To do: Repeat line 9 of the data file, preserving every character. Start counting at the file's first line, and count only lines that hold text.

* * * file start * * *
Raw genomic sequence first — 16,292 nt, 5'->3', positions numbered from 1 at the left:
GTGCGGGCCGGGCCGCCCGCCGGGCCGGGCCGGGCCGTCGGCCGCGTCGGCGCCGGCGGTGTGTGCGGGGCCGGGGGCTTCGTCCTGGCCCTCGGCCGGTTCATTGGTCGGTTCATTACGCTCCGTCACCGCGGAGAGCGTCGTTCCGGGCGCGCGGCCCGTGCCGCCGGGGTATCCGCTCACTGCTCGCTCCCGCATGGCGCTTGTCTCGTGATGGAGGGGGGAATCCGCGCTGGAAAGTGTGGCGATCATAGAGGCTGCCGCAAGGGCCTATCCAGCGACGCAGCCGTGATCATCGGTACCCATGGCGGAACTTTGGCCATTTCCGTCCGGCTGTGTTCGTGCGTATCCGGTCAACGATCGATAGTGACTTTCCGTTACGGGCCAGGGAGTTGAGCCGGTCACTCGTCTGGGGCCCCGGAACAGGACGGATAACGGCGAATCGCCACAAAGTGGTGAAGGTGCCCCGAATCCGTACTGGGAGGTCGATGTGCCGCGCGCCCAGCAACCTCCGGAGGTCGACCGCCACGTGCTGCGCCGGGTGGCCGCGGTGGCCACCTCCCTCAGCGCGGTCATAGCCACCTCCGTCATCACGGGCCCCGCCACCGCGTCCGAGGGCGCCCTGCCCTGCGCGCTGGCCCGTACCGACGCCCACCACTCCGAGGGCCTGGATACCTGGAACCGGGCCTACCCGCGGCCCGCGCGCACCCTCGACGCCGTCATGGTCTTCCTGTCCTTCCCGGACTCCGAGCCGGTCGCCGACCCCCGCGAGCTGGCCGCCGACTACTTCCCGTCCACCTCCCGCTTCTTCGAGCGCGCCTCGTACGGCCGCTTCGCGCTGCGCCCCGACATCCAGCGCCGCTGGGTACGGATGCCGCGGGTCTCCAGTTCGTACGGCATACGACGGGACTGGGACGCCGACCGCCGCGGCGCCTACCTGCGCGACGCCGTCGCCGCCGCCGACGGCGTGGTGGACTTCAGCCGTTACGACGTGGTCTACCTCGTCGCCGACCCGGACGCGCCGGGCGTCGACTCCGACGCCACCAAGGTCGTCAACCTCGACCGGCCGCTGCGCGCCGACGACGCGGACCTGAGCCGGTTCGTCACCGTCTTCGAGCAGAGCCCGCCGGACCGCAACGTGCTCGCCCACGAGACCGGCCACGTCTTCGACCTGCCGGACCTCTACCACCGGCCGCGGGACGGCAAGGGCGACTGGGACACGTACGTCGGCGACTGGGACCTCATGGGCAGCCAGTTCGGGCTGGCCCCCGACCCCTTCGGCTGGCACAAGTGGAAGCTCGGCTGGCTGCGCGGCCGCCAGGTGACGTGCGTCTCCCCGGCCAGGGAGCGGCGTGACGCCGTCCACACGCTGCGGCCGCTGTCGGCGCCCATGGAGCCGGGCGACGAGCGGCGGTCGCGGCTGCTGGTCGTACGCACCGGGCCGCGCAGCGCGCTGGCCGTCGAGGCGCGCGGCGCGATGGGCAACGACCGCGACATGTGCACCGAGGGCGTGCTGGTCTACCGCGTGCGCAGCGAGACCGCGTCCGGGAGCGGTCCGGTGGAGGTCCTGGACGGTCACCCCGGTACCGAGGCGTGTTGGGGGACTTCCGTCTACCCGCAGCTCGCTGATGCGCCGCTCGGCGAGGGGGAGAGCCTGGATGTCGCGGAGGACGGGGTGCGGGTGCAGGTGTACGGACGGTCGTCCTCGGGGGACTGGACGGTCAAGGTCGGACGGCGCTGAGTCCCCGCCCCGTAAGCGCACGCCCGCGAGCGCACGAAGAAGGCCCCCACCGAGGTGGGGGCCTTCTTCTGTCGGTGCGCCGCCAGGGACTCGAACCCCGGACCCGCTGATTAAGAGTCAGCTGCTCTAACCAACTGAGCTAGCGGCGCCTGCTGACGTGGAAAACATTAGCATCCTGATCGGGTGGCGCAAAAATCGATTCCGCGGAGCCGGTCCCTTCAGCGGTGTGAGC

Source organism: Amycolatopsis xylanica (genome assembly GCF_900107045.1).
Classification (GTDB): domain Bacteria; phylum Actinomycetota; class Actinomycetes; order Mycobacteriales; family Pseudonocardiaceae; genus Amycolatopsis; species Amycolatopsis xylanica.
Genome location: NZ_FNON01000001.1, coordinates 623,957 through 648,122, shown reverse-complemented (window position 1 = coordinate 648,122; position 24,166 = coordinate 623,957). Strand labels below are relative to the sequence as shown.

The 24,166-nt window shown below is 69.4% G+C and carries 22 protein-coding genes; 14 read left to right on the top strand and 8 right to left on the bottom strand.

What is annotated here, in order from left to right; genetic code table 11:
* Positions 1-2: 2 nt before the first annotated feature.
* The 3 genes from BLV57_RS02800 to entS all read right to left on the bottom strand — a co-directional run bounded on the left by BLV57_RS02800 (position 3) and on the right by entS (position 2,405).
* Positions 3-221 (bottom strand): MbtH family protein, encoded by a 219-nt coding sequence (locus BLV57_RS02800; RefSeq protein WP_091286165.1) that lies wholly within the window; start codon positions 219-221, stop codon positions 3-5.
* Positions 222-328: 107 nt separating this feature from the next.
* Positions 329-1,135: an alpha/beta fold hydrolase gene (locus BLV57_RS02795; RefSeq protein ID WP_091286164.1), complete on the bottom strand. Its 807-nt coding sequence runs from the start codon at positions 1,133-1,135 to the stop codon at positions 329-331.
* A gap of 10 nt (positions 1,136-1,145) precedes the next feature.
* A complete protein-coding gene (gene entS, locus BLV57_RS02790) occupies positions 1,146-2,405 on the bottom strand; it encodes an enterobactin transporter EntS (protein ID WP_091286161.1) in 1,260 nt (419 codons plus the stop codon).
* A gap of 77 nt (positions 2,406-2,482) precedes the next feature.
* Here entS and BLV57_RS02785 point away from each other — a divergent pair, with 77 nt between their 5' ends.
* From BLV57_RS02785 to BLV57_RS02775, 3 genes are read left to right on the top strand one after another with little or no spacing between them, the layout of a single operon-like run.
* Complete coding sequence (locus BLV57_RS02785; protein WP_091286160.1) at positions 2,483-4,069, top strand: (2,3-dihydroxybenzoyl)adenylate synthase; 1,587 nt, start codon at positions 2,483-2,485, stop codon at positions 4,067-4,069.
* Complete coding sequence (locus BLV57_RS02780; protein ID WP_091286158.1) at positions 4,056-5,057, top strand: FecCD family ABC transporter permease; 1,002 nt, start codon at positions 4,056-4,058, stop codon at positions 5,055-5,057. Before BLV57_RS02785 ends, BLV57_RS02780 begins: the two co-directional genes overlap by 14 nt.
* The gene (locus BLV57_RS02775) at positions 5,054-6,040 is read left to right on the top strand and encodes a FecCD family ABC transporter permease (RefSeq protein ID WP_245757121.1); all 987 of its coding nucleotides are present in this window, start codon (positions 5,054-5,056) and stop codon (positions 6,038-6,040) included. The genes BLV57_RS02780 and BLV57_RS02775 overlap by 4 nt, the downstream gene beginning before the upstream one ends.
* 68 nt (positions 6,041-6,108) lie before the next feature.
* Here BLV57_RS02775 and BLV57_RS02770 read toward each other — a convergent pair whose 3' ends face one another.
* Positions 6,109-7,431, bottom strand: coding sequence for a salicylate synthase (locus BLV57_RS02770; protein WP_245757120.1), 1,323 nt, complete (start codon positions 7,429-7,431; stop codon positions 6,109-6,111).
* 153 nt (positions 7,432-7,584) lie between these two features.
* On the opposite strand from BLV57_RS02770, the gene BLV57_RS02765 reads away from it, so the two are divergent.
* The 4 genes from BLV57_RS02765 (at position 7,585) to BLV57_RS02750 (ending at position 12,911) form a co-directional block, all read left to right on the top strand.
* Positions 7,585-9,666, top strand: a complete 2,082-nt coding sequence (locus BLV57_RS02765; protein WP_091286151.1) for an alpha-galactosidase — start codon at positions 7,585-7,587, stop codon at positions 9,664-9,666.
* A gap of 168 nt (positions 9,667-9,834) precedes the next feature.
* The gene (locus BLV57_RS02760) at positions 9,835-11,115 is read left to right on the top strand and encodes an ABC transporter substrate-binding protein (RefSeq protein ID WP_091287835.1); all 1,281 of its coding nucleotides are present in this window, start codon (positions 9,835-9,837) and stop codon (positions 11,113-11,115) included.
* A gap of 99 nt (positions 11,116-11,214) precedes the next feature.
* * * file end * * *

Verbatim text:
* The 3 genes from BLV57_RS02800 to entS all read right to left on the bottom strand — a co-directional run bounded on the left by BLV57_RS02800 (position 3) and on the right by entS (position 2,405).